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During these COVID-19 days i’m spending more time with my friends in Verdansk then in the pub. The fights over who’s going to get the next round have evolved to who got the most headshots in the match and like with anything, data is king. There are great websites available to help you win your arguments and wzstats.gg is one of them. With the newly published Notion API BETA i’m looking to get ahead of the arguments by creating my own custom database of Warzone statistics, to see how i’m actually doing.

At the end of this post

I’ll have…


Amazon Route 53 is AWS’s highly available and scalable cloud Domain Name System (DNS) web service. The design gives developers and businesses an extremely reliable and cost-effective way to route end users to Internet applications. However, many companies will already have hosted their DNS with another party before starting AWS. In this post, we are walking through what you need to do to use Route53 while keeping your current DNS provider.

This post is a part of the NBTL.blog which contains tutorials and blog posts on all cloud providers’ services. …


Are you including external libraries in your Python Lambda with AWS CDK? You’ll be looking to install your dependencies from your requirements.txt. How do you make sure these external libraries are available at runtime for your execution? By using @aws-cdk/AWS-lambda-python.

What can you expect?
We’ll walk through what the requirements.txt is, what the CDK construct AWS-lambda-python is and do a complete 5 step example on how you can use it at the end of this post.

This level 100 post is part of the University Series of the NBTL blog. You can find the original post here.

AWS CDK enables you to build your cloud application without leaving your IDE. You can write your runtime code and define your AWS resources.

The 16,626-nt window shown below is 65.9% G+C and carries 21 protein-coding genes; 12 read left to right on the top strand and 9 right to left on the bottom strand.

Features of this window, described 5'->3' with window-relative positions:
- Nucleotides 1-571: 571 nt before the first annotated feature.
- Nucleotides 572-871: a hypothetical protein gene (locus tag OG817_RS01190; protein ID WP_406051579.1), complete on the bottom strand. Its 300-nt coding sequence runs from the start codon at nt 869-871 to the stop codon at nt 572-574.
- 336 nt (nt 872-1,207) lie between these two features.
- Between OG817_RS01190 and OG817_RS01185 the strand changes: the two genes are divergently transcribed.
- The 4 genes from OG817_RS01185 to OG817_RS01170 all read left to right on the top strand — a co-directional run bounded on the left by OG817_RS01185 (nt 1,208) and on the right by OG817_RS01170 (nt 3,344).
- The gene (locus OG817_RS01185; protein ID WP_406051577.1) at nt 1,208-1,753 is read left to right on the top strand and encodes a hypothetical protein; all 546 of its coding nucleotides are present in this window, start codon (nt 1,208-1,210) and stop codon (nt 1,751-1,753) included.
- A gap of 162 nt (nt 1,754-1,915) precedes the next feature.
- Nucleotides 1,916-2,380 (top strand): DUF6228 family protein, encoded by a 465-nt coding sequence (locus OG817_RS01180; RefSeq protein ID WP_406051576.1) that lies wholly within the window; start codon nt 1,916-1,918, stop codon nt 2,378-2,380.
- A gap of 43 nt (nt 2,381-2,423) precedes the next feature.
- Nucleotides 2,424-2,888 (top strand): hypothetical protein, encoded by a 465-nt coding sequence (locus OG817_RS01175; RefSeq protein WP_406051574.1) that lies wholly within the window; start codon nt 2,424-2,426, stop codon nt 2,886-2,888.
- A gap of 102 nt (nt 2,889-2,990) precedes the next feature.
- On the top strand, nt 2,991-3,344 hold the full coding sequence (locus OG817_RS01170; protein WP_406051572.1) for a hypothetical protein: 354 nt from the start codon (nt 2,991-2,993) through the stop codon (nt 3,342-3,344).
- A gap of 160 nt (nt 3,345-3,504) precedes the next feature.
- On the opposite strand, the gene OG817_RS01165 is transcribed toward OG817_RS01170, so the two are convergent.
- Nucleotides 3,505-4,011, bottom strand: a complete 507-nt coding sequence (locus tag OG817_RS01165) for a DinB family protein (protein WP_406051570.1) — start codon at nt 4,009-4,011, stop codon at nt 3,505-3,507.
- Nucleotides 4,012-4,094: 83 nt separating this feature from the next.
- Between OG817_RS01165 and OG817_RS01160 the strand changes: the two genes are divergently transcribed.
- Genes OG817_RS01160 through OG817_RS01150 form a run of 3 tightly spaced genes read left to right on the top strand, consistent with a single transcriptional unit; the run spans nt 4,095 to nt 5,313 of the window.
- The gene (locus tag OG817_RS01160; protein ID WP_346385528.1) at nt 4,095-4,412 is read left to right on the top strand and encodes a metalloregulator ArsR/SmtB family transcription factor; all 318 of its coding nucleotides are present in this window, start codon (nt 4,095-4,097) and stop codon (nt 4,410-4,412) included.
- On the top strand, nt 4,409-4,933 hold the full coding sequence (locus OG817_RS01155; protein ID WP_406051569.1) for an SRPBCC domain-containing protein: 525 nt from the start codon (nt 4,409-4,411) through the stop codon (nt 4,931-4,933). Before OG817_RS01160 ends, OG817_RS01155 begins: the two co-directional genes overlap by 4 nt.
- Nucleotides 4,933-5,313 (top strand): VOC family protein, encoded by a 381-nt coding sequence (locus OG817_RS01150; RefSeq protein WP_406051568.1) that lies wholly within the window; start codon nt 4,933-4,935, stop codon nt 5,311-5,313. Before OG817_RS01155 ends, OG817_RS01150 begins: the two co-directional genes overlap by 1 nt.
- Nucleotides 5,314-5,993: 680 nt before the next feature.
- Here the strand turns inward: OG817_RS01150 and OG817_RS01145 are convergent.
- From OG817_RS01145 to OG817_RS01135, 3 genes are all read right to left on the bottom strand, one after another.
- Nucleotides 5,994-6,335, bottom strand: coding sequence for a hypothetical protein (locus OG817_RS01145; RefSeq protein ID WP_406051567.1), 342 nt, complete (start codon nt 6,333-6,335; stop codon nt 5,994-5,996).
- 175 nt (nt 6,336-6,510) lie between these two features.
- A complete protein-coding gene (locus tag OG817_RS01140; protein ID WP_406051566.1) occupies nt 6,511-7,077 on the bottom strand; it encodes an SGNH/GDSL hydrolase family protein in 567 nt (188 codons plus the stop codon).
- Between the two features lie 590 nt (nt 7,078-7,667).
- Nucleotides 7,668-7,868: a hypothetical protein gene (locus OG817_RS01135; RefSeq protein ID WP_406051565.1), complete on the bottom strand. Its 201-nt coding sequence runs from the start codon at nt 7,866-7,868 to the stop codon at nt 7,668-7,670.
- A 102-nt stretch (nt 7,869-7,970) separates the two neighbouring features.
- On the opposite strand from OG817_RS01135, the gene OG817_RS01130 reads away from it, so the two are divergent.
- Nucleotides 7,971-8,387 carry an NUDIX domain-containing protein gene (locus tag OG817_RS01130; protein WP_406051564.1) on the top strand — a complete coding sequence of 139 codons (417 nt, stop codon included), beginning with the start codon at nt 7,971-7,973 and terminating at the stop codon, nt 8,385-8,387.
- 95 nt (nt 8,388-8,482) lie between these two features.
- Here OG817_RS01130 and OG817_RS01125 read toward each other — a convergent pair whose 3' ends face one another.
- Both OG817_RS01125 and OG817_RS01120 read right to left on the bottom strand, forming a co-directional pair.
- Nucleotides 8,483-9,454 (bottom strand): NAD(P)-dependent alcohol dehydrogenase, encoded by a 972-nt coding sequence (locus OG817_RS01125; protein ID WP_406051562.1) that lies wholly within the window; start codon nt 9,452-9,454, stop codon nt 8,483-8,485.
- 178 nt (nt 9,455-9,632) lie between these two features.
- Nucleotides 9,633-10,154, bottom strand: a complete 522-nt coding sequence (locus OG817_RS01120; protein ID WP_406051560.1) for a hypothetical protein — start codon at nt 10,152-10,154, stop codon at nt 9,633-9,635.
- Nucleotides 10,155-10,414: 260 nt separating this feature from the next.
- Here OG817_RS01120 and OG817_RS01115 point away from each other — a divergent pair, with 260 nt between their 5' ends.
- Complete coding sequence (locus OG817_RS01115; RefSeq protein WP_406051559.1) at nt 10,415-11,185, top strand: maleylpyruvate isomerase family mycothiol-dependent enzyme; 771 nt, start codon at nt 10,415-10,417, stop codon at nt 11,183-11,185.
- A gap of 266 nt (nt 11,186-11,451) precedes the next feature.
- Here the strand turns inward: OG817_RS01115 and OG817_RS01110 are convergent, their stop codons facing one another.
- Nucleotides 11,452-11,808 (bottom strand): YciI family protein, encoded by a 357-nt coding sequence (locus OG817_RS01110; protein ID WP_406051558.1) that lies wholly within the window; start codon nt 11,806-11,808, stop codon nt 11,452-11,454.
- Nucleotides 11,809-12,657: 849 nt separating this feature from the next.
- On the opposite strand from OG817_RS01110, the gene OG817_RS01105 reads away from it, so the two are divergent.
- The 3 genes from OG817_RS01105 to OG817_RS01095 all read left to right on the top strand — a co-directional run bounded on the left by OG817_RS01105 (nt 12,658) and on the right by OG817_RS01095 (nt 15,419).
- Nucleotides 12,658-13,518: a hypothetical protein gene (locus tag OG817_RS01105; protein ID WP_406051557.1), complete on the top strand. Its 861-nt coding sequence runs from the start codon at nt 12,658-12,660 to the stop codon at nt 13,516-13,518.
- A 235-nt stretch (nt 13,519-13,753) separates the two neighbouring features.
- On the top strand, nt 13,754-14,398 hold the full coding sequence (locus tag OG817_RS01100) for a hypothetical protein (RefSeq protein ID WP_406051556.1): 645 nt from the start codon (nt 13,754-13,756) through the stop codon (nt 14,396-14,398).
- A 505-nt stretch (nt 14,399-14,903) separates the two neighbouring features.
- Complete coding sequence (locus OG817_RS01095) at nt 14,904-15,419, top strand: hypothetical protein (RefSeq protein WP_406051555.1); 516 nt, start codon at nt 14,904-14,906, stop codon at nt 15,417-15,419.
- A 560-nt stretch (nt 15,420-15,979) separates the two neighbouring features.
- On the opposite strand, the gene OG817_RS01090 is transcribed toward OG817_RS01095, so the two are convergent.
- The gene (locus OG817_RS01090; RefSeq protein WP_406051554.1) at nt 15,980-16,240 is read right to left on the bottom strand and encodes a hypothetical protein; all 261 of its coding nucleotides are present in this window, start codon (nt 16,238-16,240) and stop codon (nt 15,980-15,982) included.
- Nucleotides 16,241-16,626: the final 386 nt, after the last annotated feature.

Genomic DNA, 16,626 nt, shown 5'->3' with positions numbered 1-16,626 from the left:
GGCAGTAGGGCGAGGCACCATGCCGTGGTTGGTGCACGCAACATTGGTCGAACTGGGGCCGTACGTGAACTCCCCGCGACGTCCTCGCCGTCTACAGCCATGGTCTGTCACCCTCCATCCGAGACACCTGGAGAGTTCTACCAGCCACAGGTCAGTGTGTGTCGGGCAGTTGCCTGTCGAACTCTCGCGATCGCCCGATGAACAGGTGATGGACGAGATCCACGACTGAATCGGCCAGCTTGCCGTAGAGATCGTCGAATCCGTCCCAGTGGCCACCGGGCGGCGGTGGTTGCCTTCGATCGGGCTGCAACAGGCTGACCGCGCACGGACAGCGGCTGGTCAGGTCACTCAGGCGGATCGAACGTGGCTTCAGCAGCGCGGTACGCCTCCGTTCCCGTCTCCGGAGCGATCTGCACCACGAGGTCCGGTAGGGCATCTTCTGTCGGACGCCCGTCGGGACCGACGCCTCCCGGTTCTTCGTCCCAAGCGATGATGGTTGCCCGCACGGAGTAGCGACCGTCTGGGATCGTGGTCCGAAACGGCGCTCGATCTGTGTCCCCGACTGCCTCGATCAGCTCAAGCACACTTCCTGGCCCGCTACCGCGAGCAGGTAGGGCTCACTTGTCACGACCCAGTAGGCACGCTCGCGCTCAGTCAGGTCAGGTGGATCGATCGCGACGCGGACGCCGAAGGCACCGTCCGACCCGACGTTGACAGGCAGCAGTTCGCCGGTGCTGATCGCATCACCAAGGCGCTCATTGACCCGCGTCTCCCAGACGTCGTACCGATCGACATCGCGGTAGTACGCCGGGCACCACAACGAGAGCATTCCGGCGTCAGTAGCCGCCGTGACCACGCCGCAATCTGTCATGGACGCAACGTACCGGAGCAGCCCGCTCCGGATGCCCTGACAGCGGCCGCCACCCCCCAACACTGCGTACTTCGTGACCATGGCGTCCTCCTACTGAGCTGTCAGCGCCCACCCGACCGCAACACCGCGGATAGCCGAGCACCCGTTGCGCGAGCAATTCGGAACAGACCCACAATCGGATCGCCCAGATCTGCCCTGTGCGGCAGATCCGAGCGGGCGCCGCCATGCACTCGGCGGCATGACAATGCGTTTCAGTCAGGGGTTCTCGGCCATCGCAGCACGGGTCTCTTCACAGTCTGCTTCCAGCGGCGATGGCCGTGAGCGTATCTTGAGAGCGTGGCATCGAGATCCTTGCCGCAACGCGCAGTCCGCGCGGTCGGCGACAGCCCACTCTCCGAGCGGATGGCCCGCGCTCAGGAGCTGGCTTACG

What is the requirements.txt?

If this isn’t…


AWS EventBridge is an architecture changing tool, and it will transform the way you think about serverless development. It helps you build event-driven applications at scale across AWS, existing systems or SaaS apps. It shifts you’re thinking on how distributed systems work from a pipeline towards an event-based model. If you haven’t read up on what Amazon EventBridge is or what it does, we’ve written a whole post about it here detailing the service.

At the end of this post section

Once you’ve finished this post, you’ll have created an Amazon EventBridge setup that triggers a Lambda based on a specific event. …


AWS EventBridge is an architecture changing tool, it will transform the way you think about serverless development. It helps you build event-driven applications at scale across AWS, existing systems or SaaS apps. It shifts you’re thinking on how distributed systems work from a pipeline towards an event-based model.

Event-based processing

So what does that mean, shifting from a pipeline towards an event-based model? On an abstract level, it is not that complicated.

Microservices example